We are all guilty of yelling at our kids at some point in time. It’s a visceral reaction to wanting to be heard, especially after you’ve repeated yourself a thousand times.
Didn’t I tell you three times yesterday to pack your lunch?
Why don’t you ever listen to what I ask you to do?
You’re not helping around here! Do your part!
In short, yes, yelling at kids can be harmful. However, there is a time when it is okay to yell at your kids. If you’re trying to keep them from falling into a pool or to protect them from another impending danger, you need to get their attention immediately, so DO YELL! But if you find yourself yelling at your kids constantly to get your point across, this is when it can be harmful. Here’s why:
Reasons Why Yelling at Your Kids Can Be Harmful
#1. Constantly yelling at kids can lead to mental health issues. One study showed that kids who grew up in homes with consistent yelling were more prone to depression, stress, anxiety, and other emotional issues. Blaming and shaming can certainly cause emotional stress on a child.
#2. Your kids will start tuning you out. If you’re always yelling, your child may start to tune you out. In their minds, they’ll likely say, “There she goes again!” and become way too accustomed to your elevated tone. So, when it’s really the appropriate time for you yell (to keep them from danger), they might not take you seriously.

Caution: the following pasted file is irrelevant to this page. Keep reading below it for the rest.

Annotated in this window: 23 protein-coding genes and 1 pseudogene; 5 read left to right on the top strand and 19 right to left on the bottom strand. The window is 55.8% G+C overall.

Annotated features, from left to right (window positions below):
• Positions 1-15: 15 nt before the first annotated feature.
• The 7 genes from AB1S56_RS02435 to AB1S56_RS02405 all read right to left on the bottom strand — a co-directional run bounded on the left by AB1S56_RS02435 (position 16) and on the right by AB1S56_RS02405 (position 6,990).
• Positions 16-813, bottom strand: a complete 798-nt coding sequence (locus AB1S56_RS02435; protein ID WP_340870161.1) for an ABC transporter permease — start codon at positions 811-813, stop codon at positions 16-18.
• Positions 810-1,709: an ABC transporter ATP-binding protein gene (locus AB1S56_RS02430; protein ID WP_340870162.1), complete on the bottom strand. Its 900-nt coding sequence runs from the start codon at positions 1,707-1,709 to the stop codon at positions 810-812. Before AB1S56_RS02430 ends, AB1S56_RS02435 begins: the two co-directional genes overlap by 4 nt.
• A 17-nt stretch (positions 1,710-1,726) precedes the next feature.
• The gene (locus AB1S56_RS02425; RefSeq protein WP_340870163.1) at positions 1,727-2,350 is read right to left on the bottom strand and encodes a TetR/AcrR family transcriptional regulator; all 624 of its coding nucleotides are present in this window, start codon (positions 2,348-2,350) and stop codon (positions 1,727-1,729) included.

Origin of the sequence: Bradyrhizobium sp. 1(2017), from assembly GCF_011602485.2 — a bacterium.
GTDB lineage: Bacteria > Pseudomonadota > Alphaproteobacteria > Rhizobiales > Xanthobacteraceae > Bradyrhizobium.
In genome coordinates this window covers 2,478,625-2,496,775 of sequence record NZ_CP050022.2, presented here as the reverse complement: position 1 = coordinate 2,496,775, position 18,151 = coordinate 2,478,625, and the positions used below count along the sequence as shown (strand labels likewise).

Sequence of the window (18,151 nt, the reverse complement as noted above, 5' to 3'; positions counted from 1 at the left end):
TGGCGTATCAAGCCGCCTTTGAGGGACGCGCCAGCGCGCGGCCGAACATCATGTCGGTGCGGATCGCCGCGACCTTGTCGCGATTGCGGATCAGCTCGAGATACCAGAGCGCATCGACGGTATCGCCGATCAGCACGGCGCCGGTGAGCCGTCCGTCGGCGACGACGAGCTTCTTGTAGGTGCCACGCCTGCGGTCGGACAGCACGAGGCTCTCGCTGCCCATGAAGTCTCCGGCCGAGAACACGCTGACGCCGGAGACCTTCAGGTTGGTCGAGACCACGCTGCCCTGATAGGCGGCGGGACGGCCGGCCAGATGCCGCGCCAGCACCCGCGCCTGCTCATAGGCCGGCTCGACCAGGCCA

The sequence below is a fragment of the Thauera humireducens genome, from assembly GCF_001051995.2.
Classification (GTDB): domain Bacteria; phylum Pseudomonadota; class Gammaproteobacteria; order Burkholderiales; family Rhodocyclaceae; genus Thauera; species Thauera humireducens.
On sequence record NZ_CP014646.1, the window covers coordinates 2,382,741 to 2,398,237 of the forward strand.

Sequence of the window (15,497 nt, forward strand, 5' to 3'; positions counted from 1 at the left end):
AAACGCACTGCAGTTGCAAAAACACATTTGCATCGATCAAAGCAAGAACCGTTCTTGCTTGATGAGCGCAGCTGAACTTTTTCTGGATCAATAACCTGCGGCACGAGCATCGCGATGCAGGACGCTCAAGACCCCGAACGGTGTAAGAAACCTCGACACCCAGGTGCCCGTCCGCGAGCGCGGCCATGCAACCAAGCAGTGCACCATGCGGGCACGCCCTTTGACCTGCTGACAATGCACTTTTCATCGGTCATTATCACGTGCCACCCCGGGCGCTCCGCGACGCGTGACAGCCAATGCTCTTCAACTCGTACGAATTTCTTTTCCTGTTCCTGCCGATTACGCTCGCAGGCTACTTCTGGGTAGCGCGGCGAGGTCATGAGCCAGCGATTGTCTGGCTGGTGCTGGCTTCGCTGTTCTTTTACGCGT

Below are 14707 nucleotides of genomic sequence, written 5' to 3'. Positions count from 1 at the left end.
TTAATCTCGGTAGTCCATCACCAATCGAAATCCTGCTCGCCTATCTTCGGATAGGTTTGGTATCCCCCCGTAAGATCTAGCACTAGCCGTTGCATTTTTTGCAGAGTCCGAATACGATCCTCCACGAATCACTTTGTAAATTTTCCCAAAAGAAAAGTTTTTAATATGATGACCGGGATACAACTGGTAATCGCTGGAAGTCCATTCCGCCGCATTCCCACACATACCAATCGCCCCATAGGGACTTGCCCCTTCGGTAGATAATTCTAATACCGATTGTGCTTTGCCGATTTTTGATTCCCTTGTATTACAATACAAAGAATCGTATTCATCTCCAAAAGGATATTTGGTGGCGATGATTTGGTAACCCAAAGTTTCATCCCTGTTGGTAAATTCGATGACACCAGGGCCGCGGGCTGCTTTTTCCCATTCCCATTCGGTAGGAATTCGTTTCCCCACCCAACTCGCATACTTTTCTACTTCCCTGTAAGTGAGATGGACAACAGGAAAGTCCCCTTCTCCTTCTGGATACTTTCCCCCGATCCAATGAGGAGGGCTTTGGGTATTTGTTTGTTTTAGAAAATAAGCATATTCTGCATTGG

Better Alternatives to Yelling at Your Kids
#1. Instead of blaming your child for not being prepared or completing a task, ask questions: “Where did you last see your notebook?” and “What can we do next time to make sure you’re able to find it?”
#2. Rather than shaming your child for forgetting to tell you something, calmly discuss your expectations: “It’s so nice that Lena invited you to her birthday party. Next time, can you make sure you show me the invitation right after you get it, so I know not to schedule anything else on that day? We might not be able to make it if we have something else planned.”
This approach definitely takes practice, but in the end, you’ll notice a difference in the way your child responds to you. And their happiness and understanding is definitely worth the effort!
How do you handle discipline with younger children? Read Hospitality Health ER’s blogs on Positive Discipline Ages 1 to 5 and The Whining Toddler: 3 Pointers to Gain Your Sanity Back.